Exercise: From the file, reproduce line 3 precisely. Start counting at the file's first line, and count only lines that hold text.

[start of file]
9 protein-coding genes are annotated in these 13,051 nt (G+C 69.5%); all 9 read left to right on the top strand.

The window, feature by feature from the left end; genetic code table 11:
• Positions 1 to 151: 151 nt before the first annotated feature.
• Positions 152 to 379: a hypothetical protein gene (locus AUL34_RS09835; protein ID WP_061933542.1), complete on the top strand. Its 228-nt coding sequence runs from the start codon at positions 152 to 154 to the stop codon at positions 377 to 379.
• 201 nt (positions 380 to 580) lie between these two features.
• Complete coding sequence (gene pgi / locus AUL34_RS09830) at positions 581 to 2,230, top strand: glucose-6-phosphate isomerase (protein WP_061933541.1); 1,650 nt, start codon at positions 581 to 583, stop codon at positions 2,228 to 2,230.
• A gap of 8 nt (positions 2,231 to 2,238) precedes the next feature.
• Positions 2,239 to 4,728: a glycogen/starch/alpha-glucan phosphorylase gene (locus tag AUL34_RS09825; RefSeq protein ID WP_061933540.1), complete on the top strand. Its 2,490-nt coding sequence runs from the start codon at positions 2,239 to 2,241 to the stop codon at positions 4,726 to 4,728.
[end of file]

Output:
• Positions 1 to 151: 151 nt before the first annotated feature.